The virtue-signaling of income inequality

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I don’t feel like spending a huge amount of words on this topic, and it likely would not matter if I did anyway, so let’s start here: While I fully understand the tenets of capitalism and “the free market,” I do still think it’s ridiculous that athletes get paid at their level, or millennials get paid big by brands to make meme videos, and meanwhile teachers and social workers and prison guards (Epstein!) barely make a living wage. I understand the system, but that doesn’t mean the system makes sense.

There has been a lot of ink spilled on income inequality and the 1 percent in the past 10 years, and that will only get worse in 2020 with a U.S. Presidential election that potentially will be Elizabeth “War on the Billionaires” Warren vs. an actual (we think) billionaire in Trump. We will see a lot of discussions about money, wealth, taxes, and the like.

Well, here’s some decent new research on income inequality, and let me just take you to an important part:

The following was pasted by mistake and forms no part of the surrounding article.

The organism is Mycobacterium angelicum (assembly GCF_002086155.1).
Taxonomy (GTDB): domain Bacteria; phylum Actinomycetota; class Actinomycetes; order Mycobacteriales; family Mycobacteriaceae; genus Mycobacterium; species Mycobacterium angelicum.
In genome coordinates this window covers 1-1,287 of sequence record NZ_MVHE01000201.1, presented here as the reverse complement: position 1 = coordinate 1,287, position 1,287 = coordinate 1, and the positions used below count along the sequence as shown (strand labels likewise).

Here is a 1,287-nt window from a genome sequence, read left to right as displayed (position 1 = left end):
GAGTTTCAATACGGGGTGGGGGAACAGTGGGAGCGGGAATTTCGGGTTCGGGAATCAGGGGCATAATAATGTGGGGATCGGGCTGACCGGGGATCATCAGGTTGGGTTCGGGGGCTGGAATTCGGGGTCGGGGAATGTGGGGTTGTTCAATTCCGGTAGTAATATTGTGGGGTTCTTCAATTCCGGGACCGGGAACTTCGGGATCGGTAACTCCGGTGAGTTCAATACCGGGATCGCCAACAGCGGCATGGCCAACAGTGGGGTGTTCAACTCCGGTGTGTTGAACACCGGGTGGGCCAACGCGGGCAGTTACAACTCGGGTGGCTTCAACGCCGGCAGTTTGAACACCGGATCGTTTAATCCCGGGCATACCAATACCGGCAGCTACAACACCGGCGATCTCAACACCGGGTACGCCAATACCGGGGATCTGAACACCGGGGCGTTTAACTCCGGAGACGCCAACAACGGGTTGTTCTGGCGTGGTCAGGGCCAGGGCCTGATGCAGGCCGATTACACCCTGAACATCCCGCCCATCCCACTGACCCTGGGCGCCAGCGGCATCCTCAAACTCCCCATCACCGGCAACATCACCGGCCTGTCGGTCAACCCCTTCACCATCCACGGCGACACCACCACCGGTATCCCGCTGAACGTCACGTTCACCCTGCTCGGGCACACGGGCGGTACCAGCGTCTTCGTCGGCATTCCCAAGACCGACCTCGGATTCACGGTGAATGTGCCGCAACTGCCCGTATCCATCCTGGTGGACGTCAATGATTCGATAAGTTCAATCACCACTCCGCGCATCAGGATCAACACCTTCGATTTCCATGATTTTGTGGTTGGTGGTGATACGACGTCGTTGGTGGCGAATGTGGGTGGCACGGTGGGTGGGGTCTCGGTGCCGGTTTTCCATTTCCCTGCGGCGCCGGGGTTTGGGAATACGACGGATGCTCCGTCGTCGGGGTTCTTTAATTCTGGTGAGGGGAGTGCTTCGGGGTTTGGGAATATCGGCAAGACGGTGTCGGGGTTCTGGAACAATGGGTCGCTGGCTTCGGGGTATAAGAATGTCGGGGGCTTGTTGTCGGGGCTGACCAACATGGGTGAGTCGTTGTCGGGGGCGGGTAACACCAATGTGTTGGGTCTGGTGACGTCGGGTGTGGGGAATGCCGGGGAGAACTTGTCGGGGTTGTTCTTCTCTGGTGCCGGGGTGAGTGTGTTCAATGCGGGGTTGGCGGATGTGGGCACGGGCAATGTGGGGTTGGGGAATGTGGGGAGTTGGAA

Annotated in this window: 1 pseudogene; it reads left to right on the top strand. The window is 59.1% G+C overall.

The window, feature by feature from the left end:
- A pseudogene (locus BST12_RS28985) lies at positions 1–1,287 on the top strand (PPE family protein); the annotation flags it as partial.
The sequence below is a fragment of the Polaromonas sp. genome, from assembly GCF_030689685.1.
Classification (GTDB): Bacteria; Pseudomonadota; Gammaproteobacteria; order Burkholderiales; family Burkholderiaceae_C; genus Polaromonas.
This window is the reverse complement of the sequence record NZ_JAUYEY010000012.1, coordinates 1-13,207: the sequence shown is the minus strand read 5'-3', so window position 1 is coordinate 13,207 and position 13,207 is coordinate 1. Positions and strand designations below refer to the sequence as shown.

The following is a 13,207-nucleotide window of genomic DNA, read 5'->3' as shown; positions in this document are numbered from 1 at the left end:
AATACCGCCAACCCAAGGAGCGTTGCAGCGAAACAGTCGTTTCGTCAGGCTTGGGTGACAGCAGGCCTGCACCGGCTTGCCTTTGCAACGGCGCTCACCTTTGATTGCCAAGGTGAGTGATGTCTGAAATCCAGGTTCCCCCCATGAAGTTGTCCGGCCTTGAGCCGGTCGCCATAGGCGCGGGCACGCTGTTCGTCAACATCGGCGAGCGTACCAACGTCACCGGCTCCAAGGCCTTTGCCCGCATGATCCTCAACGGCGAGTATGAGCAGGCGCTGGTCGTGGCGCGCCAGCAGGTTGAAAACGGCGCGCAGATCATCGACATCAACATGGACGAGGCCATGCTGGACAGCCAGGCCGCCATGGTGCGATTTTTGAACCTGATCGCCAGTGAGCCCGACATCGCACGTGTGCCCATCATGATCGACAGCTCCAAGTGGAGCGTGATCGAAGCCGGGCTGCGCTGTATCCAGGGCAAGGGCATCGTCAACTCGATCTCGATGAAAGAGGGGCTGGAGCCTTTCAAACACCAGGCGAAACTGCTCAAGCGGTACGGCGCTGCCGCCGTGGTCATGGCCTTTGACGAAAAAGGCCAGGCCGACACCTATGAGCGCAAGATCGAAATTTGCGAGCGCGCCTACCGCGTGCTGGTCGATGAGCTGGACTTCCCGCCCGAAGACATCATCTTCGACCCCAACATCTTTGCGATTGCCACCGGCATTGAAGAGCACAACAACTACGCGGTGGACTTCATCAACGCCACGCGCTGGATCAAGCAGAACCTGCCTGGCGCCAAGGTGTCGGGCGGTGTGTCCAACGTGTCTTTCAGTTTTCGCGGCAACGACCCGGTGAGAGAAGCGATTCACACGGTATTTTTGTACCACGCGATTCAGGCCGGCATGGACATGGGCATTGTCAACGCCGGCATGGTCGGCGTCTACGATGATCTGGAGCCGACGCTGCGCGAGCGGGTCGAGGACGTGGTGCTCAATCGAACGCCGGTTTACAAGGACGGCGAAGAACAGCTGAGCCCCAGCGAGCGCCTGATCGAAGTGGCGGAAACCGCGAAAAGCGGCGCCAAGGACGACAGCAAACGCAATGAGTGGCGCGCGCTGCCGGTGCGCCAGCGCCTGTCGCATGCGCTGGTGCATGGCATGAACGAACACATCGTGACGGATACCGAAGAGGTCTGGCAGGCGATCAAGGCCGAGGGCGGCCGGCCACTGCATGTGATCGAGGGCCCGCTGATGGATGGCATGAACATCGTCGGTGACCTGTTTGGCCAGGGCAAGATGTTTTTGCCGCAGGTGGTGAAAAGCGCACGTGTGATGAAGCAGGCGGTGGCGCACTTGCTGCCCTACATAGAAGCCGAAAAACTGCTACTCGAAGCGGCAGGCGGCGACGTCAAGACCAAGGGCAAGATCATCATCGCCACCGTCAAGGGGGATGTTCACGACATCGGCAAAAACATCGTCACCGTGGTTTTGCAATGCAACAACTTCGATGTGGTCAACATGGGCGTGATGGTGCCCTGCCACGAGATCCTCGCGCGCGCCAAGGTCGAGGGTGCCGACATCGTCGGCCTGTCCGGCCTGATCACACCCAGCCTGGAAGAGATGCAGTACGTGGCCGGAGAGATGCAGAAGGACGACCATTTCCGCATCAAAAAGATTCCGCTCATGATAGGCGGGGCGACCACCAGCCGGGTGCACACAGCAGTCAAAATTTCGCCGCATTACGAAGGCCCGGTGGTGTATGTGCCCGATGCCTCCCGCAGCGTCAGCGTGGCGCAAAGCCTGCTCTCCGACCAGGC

Our evidence shows that as income inequality in a society rises, the happiness that can be gained from moving up the income distribution increases with it. This can result in people becoming more status conscious and striving to move up the income ladder — and caring less about the growing income inequality around them and its negative effects. Such a shift can be rationalized by believing that income differences are deserved, making income inequality much more acceptable even among those at the bottom of the hierarchy.

So basically, here’s what seems to be happening: We created this little arc where we deify workaholics and we virtue-signal about almost everything. Now add in that lots of people have complicated relationships to money, companies tend to hold all the negotiation cards on salary, many people don’t understand taxation, etc, etc. The list goes on and on.

Where we net out, then, is: “These income differences must be deserved,” and/or something about the evolution of the free market.

That seems to allow us to keep good people, and necessary jobs, down and virtue-signaling, rank-climbing, neck-stepping-on assholes who want more and more for themselves up.

So maybe the core problem of income inequality isn’t anything about taxes or real estate investments or better accountants or whatever … maybe a lot of it simply comes back to virtue-signaling enough that we think these chasms are actually deserved.

Your take?

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Blogging, largely about work and how to improve it. How I make (some) money: http://thecontextofthings.com/hire-freelance-writer-ted-bauer/

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